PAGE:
A while back, I wrote an article in which I talked about NOT getting our lovely daughter (heretofore referred to as “The Girl”) a cell phone and how frustrating it was that her school was emphasizing cell phone use in class (her school is a “Bring Your Own Device,” or BYOD, school). This fall, my husband and I were at odds about whether or not to cave and get her a phone. We tried going the inexpensive tablet route, but in the end, the apps being used in the classroom were not compatible with The Girl’s tablet. I was still on team NO CELL PHONE. Unfortunately, I was a team of one. The Husband went out and bought The Girl a phone back in October
and I am still a little bitter about my loss in that battle.
Now, several months later, we have some observations. The Girl is using her phone a lot for Google Classrooms. Apparently her teachers are using this a lot. This is something that she can do on a computer, of course, but she does this in the classroom as well as for homework on her phone.
The main thing we have seen with the phone is that she texts us about her bus. A lot. And do you know what that does to us? Increases our level of anxiety. A lot. I have to be at work before my kids are even up, so my husband is in charge in the morning. The Girl texts both my husband and I whenever there is an issue. So there I am, in my classroom, and I get a text from The Girl that reads, “The bus is late.” Immediately, I start panicking. I start trying to think about how I can try to get from my school to her bus stop, and then shuttle her to school. Oh the stress!! This never happened when I was oblivious unaware of her sitting at the bus stop waiting forever without a cell phone… and she was fine. The bus shows up. I thought it was just me having these little panic attacks until The Husband came home one day and said the exact thing.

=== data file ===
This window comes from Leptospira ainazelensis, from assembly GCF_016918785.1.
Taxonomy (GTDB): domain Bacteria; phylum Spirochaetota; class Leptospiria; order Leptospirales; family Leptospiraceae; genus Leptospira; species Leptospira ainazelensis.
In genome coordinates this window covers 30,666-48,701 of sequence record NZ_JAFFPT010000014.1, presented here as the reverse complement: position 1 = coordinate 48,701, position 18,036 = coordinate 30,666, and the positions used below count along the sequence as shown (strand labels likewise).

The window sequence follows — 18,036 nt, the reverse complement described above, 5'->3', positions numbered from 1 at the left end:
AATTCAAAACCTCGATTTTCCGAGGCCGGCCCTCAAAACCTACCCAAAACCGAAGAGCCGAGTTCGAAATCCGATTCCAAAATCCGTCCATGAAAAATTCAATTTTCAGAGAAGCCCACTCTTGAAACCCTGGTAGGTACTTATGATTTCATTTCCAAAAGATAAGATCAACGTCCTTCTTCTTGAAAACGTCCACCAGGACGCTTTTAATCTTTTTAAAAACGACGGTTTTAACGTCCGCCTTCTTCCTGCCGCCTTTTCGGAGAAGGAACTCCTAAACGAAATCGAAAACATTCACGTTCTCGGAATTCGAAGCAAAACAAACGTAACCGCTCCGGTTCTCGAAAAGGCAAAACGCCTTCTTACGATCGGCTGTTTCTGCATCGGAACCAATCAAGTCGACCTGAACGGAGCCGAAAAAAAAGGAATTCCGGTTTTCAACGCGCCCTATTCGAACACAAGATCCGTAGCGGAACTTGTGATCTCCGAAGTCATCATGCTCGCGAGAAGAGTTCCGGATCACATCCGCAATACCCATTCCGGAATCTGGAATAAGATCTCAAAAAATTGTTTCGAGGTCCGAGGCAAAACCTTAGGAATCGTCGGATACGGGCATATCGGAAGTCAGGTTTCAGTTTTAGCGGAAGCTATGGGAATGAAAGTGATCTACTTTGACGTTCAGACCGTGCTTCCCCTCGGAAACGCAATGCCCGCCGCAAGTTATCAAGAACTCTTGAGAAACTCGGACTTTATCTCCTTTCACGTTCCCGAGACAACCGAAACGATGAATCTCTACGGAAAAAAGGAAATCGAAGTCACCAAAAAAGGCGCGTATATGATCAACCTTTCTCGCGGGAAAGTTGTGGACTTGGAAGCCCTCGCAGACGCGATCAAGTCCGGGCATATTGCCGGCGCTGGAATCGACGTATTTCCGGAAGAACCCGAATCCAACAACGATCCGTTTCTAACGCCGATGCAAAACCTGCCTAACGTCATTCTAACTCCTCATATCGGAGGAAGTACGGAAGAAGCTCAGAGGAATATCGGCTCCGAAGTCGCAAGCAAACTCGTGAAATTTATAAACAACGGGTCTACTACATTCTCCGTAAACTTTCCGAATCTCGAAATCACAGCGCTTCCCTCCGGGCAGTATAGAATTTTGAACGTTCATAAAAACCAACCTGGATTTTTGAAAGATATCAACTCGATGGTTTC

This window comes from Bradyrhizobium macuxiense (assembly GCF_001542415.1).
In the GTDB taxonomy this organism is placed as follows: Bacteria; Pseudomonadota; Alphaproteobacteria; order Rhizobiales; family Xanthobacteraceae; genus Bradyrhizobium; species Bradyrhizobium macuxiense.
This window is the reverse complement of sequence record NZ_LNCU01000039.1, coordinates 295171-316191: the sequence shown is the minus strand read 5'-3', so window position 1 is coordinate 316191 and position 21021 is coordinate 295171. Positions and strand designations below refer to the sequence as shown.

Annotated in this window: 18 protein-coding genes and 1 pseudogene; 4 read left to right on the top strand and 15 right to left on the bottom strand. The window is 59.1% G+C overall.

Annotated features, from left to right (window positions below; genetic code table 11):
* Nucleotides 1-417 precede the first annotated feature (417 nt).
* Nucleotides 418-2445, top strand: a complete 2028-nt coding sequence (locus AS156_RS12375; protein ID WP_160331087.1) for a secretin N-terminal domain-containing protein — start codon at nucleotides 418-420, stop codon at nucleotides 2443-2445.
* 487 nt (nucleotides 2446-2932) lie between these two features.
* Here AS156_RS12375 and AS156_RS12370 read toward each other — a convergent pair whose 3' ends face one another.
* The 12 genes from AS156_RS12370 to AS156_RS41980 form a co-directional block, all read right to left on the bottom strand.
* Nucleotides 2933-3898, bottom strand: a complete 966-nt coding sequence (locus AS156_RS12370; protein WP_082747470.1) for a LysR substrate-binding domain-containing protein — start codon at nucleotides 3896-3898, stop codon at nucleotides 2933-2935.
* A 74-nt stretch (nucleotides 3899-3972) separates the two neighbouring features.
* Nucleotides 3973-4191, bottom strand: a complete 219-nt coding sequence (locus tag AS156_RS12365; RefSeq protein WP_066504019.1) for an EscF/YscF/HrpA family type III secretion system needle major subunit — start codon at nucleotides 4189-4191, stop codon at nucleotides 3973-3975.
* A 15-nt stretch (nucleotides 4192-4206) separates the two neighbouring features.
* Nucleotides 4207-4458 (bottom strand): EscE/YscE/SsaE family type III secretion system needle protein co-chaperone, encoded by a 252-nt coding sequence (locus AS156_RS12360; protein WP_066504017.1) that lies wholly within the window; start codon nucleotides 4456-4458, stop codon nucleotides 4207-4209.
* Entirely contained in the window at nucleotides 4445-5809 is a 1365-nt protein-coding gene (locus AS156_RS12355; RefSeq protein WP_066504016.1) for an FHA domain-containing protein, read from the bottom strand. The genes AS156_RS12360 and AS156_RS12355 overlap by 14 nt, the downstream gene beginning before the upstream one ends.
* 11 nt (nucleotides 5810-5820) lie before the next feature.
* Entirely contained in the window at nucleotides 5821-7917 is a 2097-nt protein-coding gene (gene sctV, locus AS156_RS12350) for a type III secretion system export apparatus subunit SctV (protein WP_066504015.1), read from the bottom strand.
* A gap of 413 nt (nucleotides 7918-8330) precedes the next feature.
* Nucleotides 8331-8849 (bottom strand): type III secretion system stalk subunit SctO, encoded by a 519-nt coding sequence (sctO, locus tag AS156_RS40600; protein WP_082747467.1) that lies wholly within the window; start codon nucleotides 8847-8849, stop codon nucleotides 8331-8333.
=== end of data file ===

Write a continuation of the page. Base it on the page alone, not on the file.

We have enjoyed having additional communication with The Girl, but we have increased anxiety with it. I wanted to see what The Girl had to say about being a cell phone owner, so I interviewed her.
Me: Why did you want a cell phone?
The Girl: I don’t know. I just wanted one I guess. So I could stay connected with people, and my tablet wasn’t working for BYOD. What, am I not be a good interviewee? Am I not giving you the answers you want? (Apparently I had looked at her weird at this point).
Me: Now that you have a cell phone, how have you been using it?
The Girl: To play games, BYOD, texting you guys, looking up how to do things on Minecraft…
Me: Do you think you NEEDED to have a cell phone?
The Girl: Not really – an iPad mini would have been fine, but I couldn’t have texted you.
Me: But we had set you up with Skype, so…
The Girl: So… what?
Me: So… do you really need texting?
The Girl: Yes, but you and Dad don’t have apple products so that’s why I need it for texting because my friends don’t have Skype and I want to text them.
Me: How often do you text your friends?
The Girl: I used to text them a lot but now I don’t text them that often but still I text them.
Me: So… did you really need a cell phone?
The Girl: YES STOP BUGGING ME! Your questions are really annoying.
Me: See, the problem is, I am not convinced you needed a cell phone.
(What follows is pure, classic teen reasoning at its finest).
The Girl: Oh really, well. Um I needed the cellular data.
The Girl: Because. Well, So I could look up the weather when I am offline. I don’t know! (unlocks her phone) I am looking up reasons why I need cellular data…. (does not actually open a search engine, BTW, but we both start giggling).
Maybe when BYOD network isn’t working, then I can use cellular data to use the apps I have to have?
Me: If the network isn’t working, do the teachers really still make you use the apps?
The Girl: Well, no the teachers have computers we can use. But other people’s phones still work, but mine doesn’t work with the WiFi.
Me: Why isn’t yours working with the WiFi?
The Girl: It just isn’t connecting with the WiFi at school.
Me: So, basically, you don’t need a phone.
The Girl: YES I DO!!! You are so annoying.
Me: Alright, thank you for this super informative interview.